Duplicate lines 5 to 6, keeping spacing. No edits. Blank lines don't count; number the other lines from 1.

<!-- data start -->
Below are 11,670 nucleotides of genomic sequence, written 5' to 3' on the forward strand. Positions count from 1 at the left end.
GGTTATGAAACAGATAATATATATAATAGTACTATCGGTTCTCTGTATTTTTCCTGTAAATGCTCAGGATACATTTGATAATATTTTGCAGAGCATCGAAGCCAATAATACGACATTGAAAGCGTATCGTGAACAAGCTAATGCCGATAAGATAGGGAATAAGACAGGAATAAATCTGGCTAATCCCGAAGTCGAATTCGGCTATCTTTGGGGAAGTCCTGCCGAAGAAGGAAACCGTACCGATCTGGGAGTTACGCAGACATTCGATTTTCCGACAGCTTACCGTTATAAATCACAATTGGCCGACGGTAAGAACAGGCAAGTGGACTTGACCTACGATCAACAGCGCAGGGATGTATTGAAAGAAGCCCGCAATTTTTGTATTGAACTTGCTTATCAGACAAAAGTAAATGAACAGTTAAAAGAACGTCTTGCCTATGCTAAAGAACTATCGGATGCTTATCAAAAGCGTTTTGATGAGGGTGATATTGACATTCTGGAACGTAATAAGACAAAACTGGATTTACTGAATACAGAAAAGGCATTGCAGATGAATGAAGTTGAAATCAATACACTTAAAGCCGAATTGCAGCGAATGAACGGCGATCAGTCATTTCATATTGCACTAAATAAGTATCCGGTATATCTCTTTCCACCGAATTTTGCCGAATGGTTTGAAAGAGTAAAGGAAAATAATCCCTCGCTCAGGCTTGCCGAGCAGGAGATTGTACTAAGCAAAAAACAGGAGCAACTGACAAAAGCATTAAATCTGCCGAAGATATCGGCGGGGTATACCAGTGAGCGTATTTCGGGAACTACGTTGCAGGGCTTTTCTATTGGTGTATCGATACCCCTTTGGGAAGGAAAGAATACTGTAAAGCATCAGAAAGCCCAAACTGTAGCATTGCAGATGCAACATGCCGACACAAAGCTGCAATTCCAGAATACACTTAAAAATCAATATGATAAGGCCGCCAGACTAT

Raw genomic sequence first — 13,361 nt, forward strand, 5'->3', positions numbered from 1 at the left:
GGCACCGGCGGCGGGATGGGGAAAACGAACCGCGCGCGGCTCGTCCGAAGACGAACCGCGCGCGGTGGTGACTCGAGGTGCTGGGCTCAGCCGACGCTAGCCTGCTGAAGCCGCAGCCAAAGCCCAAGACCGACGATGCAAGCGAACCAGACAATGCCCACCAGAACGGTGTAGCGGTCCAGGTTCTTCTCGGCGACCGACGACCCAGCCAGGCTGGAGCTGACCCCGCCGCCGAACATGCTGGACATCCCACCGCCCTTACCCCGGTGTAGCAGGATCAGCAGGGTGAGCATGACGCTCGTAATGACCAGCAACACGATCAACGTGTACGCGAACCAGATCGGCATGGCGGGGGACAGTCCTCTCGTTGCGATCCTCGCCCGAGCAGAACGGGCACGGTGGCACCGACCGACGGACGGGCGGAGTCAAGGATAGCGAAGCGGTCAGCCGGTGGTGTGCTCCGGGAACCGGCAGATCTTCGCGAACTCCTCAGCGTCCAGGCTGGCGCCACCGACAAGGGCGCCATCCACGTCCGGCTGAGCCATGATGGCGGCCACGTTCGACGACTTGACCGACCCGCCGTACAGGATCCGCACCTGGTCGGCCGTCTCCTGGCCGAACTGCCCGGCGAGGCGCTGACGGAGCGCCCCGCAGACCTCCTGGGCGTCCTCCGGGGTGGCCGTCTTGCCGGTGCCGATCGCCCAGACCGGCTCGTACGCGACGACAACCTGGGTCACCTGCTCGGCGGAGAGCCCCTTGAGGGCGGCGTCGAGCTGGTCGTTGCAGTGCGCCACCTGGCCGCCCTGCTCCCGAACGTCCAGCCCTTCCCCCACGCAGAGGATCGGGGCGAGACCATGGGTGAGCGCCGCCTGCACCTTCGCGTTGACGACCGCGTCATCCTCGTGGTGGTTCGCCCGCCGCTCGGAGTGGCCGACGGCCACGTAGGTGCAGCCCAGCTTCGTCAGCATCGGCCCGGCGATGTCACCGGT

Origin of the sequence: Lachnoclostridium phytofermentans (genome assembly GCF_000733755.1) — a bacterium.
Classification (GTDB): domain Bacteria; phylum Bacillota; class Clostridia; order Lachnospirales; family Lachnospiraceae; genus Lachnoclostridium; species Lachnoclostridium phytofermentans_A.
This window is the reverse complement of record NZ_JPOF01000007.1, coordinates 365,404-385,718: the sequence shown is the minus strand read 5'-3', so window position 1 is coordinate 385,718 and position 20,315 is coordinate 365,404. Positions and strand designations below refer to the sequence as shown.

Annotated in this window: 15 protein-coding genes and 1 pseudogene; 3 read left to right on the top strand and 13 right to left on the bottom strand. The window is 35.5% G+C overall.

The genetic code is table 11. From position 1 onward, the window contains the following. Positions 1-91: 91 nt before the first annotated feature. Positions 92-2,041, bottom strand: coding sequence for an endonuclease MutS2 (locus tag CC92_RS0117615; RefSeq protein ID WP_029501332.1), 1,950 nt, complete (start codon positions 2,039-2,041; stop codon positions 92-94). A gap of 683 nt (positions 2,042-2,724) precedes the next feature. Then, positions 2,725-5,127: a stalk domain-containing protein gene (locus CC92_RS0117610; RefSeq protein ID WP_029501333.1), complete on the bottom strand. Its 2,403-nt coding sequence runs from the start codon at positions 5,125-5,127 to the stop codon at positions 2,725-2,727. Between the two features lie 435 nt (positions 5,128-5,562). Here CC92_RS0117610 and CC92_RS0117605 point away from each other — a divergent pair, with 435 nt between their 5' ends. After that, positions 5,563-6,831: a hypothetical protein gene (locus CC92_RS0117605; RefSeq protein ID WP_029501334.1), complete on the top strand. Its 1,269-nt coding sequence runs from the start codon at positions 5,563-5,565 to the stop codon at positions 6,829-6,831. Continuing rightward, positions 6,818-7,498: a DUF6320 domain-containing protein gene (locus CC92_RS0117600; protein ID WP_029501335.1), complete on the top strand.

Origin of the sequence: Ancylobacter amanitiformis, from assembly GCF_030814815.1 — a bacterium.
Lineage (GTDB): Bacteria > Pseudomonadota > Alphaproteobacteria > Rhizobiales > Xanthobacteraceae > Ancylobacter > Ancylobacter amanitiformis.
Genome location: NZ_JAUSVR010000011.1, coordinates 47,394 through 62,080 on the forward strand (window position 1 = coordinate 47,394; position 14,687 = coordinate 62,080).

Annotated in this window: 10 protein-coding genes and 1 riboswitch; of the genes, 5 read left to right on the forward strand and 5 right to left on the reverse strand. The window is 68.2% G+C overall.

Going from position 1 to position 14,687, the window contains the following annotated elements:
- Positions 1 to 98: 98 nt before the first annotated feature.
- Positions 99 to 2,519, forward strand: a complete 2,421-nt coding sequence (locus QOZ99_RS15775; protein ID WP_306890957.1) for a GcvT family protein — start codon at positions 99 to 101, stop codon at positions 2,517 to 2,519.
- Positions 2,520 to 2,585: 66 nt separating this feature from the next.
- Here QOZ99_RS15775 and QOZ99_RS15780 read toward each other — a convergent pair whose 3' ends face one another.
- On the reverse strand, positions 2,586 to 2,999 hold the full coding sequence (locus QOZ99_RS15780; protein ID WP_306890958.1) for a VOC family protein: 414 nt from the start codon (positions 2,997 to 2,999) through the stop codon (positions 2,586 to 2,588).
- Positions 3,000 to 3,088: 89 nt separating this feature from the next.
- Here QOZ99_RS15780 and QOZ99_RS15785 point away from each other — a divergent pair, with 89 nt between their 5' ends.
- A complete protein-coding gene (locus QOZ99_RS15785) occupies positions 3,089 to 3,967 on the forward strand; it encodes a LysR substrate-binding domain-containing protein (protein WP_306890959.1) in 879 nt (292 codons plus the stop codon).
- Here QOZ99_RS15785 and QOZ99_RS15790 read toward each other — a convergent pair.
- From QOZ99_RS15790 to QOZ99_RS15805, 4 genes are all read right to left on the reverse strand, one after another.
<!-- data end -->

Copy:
Origin of the sequence: Lachnoclostridium phytofermentans (genome assembly GCF_000733755.1) — a bacterium.
Classification (GTDB): domain Bacteria; phylum Bacillota; class Clostridia; order Lachnospirales; family Lachnospiraceae; genus Lachnoclostridium; species Lachnoclostridium phytofermentans_A.